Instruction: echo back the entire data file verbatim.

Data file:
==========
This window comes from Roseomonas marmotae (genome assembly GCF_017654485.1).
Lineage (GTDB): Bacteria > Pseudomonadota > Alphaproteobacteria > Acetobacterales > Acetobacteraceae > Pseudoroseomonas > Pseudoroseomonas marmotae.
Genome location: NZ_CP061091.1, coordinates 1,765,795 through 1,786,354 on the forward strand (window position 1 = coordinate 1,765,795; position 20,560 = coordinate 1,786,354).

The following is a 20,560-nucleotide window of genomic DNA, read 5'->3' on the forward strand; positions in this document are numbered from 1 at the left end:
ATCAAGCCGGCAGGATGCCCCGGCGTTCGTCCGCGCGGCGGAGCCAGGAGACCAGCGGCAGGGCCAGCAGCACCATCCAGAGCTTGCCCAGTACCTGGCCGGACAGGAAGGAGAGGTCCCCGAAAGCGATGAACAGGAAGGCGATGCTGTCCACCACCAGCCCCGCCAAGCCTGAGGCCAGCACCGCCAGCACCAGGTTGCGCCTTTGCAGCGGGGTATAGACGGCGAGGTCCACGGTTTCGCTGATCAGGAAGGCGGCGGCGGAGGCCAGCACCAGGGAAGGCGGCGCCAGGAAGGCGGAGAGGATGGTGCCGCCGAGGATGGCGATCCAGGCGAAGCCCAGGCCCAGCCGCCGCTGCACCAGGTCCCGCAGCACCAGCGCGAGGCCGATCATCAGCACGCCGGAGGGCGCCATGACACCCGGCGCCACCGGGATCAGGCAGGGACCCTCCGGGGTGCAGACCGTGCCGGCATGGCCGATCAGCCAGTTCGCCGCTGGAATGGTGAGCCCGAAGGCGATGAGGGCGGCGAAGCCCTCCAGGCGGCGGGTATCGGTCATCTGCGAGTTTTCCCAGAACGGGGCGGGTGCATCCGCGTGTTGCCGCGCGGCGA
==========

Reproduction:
This window comes from Roseomonas marmotae (genome assembly GCF_017654485.1).
Lineage (GTDB): Bacteria > Pseudomonadota > Alphaproteobacteria > Acetobacterales > Acetobacteraceae > Pseudoroseomonas > Pseudoroseomonas marmotae.
Genome location: NZ_CP061091.1, coordinates 1,765,795 through 1,786,354 on the forward strand (window position 1 = coordinate 1,765,795; position 20,560 = coordinate 1,786,354).

The following is a 20,560-nucleotide window of genomic DNA, read 5'->3' on the forward strand; positions in this document are numbered from 1 at the left end:
ATCAAGCCGGCAGGATGCCCCGGCGTTCGTCCGCGCGGCGGAGCCAGGAGACCAGCGGCAGGGCCAGCAGCACCATCCAGAGCTTGCCCAGTACCTGGCCGGACAGGAAGGAGAGGTCCCCGAAAGCGATGAACAGGAAGGCGATGCTGTCCACCACCAGCCCCGCCAAGCCTGAGGCCAGCACCGCCAGCACCAGGTTGCGCCTTTGCAGCGGGGTATAGACGGCGAGGTCCACGGTTTCGCTGATCAGGAAGGCGGCGGCGGAGGCCAGCACCAGGGAAGGCGGCGCCAGGAAGGCGGAGAGGATGGTGCCGCCGAGGATGGCGATCCAGGCGAAGCCCAGGCCCAGCCGCCGCTGCACCAGGTCCCGCAGCACCAGCGCGAGGCCGATCATCAGCACGCCGGAGGGCGCCATGACACCCGGCGCCACCGGGATCAGGCAGGGACCCTCCGGGGTGCAGACCGTGCCGGCATGGCCGATCAGCCAGTTCGCCGCTGGAATGGTGAGCCCGAAGGCGATGAGGGCGGCGAAGCCCTCCAGGCGGCGGGTATCGGTCATCTGCGAGTTTTCCCAGAACGGGGCGGGTGCATCCGCGTGTTGCCGCGCGGCGA